Likewise, the only evidence before the Exile for the release of slaves, as the levitical text prescribed, comes in the time of Zedekiah, spurred on by a prophetic word from Jeremiah (Jer 34:8–9). After initial compliance, the officials reneged and “took back the make and female slaves they had set free, and brought them again into subjection as slaves” (Jer 34:10–11).

Jeremiah accordingly predicts, in very graphic terms, the disaster that will ensure. “I will make you a horror to all the kingdoms of the earth”, he declares; the bodies of those handed over to the enemy “shall become food for the birds of the air and the wild animals of the earth” and the Babylonian forces will capture and burn Jerusalem and make the towns of Judah “a desolation without inhabitant” (Jer 34:12–22).

On the other hand, the statement regarding widows and orphans does reflect an ethos which was both advocated and implemented in society. The evidence for this claim is prolific.

Widows in ancient Hebrew society were in a perilous position. In a strongly patriarchal society, the patronage of a man was vital: a man as husband and provider, a man as father and protector, a man as the household head. Children without fathers—orphans—as well as women without husbands—widows—were in equally perilous situations. They were vulnerable people, often at risk of being mistreated and exploited, of being pushed to the edge of society and being forgotten. They could well be the desolate who needed housing (Ps 68:6).

In our time, we require those in leadership in the church to have obtained a Working With Vulnerable People card, to signal that they are aware of the power imbalances present in situations where they minister. In the ancient world, no such system existed; but we do find in the Hebrew Scriptures that there are regular exhortations and instructions to the people to take care of widows and orphans, the key classes of vulnerable people in that society.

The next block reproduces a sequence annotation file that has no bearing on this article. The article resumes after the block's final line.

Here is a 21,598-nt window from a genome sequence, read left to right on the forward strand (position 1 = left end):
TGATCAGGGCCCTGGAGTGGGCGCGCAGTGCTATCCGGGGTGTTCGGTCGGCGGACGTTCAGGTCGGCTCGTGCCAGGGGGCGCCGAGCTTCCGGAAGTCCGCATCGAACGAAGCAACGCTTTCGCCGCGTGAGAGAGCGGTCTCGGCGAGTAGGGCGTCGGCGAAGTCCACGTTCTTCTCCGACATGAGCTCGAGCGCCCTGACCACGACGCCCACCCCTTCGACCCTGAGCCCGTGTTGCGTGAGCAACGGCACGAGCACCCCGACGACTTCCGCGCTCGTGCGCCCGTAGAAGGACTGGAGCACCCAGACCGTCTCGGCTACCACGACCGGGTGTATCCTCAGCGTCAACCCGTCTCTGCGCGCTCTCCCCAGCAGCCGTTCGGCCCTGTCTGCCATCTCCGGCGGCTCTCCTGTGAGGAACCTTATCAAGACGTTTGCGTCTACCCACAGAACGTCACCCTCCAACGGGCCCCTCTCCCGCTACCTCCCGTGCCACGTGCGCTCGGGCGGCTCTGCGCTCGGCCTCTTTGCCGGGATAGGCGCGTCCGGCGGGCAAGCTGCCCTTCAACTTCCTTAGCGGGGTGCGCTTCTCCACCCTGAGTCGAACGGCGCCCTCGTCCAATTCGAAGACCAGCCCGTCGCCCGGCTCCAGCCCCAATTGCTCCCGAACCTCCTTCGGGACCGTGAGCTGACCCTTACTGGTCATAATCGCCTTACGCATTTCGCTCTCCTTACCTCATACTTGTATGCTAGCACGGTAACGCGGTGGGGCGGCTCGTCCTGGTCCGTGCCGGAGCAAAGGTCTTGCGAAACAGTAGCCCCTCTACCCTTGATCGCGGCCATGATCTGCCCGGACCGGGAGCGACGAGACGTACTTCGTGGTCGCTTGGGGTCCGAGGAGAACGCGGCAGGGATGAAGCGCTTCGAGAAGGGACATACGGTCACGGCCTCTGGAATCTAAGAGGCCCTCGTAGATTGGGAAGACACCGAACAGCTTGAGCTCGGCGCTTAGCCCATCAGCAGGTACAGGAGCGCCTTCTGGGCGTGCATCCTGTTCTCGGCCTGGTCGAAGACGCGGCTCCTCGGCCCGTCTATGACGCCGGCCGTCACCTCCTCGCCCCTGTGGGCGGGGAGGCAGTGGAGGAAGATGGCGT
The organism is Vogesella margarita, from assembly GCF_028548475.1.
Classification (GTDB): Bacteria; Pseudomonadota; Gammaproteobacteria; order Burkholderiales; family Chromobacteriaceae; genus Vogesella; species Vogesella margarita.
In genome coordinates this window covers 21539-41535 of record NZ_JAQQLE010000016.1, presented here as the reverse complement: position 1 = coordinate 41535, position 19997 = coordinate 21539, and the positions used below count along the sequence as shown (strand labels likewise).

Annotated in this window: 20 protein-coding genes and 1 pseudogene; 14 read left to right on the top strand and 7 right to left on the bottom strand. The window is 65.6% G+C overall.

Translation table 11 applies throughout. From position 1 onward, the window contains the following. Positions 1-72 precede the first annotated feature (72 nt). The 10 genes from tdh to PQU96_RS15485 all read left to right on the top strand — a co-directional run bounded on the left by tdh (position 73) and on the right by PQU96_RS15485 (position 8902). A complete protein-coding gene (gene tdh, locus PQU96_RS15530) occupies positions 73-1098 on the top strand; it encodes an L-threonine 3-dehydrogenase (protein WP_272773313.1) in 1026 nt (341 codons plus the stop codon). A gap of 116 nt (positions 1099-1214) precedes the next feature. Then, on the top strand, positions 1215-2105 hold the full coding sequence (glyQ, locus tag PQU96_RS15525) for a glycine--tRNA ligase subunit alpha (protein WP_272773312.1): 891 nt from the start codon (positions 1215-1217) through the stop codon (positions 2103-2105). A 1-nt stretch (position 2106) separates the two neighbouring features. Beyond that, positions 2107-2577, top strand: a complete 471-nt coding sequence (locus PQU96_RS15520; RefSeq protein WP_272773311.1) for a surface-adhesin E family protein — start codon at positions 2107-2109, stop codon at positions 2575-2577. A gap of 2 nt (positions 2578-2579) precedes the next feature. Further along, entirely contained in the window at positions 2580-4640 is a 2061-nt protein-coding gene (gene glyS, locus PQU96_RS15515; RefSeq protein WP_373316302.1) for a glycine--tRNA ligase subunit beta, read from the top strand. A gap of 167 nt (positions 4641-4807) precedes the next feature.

In the Torah, we find the command, “you shall not mistreat any widow or fatherless child” (Exod 22:22) and the instruction to gather a tithe of produce and invite “the Levite, the foreigner, the fatherless, and the widow to come and eat and be filled” (Deut 14:28–29). Even in ancient society, vulnerable people needed protection.

More that this, the Torah provides that the widow and the fatherless child were to included along with the sojourner in celebratory moments in Israel, at the Feast of Weeks (Deut 16:9–12) and the Feast of Booths (Deut 16:13–15). This was also to be the practice when the men were in the field harvesting; they were to leave some for gleaning by ”the alien, the orphan, and the widow” (Deut 24:19–22); and similar prescriptions govern the time when tithing (Deut 26:12–13; also 14:28–29).